Numerous buildings in India have a unique architectural structure that makes them special, and these sites also carry great historical value. The Heritage Conservation Committee was set up in 1983, under the chairmanship of the Additional Secretary, Ministry of Affairs, under the provision of section 23, to protect and preserve these heritage buildings around Delhi.
Heritage Conservation Committee Activities
These conservation committees are set up at the state level. And any local body or government must consult the Heritage Conservation Committee before getting permission. These heritage buildings are graded for developmental activities by these committees.
Gradings Offered by the Heritage Conservation Committee
Grade I - the Heritage Conservation Committee designates Grade I to heritage properties rich in historical values and architectural structure, which makes it exclusive. Any amendments in the interior or exterior are not possible unless it is related to strengthening such sites and upgrading is inevitable.
Grade II - Generally comprising the local landmarks and symbolising a region's identity and impression, the Grade II buildings also have historical value, architectural uniqueness, and local or regional importance. Adaptive reprocessing and HCC permission for allowing changes are certainly for the property's benefit.
Grade III - the heritage properties that evoke architectural or sociological interests and internal modifications and adaptive reuse of buildings are allowed to come under the grade III categories of heritage sites.
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Heritage Conservation Committee Aims and Objectives
The heritage commission committee aims to restore structural and architectural elements and reconstruct the portions that have collapsed or demand repairing to match the existing characteristics. For instance, The Supreme Court late cleared the central Vista Project that covered three kilometres between the Rashtrapati Bhawan and the India gate. The HCC has approved the construction of the New Parliament.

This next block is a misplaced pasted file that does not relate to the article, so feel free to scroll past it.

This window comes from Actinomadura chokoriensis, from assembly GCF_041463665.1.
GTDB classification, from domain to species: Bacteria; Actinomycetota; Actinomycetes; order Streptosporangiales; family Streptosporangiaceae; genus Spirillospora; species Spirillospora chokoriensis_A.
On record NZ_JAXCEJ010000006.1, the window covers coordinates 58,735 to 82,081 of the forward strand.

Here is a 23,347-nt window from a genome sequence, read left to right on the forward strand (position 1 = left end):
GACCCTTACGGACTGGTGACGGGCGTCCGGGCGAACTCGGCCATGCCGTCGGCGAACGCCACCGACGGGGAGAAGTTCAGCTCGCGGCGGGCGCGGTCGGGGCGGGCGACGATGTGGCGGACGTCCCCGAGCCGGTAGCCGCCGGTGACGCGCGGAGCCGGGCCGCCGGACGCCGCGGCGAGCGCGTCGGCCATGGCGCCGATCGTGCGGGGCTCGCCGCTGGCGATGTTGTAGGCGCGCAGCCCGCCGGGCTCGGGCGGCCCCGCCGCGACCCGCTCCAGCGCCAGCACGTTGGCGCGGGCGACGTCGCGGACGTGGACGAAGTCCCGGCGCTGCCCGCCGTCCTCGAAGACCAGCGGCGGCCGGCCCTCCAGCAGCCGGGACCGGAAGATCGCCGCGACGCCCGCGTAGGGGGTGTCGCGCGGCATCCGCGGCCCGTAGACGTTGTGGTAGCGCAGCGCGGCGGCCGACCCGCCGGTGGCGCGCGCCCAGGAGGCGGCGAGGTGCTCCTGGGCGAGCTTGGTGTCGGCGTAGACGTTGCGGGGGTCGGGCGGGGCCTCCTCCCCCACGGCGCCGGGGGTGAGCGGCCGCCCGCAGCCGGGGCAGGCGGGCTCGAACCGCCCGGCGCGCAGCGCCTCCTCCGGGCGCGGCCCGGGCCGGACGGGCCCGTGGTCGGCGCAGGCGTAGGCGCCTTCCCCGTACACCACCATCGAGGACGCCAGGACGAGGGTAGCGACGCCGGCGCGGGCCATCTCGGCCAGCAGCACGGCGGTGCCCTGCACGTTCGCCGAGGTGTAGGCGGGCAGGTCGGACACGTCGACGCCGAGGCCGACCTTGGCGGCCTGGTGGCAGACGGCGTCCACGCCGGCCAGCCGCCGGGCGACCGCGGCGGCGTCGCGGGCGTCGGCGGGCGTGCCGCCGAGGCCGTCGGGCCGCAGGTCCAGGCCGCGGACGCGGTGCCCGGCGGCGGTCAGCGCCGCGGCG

Applicability to the Heritage Conservation Committee
The following are the applicability and control of the Heritage Conservation Committee.
- The regulations of the Heritage Conservation Committee apply to heritage sites such as artefacts, buildings, areas of Delhi, 2016 and structural issues listed in Unified Building By-Laws.
- The commissioner of Delhi Municipal Corporation or the Vice-chairman of the development authority takes into account 908 notified buildings. The list is prepared by the National Disaster Management Committee, Delhi development authority.
- The last regulatory clearance project was recently approved by the Heritage Conservation Committee and was related to the new Parliament construction.
FAQs on Heritage Conservation Committee
Q1. What is the Heritage Conservation Committee?
Ans: Heritage Conservation Committee is set under the chairmanship of Additional Secretary, Ministry of affairs, as per provisions of Section 23 in Delhi Building Bye-Laws, 1983 to conserve and preserve heritage buildings in the country.
Q2. How many gradings are offered by the Heritage Conservation Committee?
Ans: there are three gradings offered by the Heritage Conservation Committee, Grade I, II and III
Q3. Who are the members of the Heritage Conservation Committee?
Ans: The committee head, Additional secretary of the ministry of Affairs are members of the Heritage Conservation Committee.
Q4. When was the Heritage Conservation Committee formed, and who is the current chairman?
Ans: The Heritage Conservation Committee was formed in 1983, and the current chairperson is Kamran Rizvi.
Q5. What is the applicability of the Heritage Conservation Committee?
Ans: The regulations of the Heritage Conservation Committee apply to heritage sites such as artefacts, buildings, areas of Delhi, 2016 and structural issues listed in Unified Building By-Laws.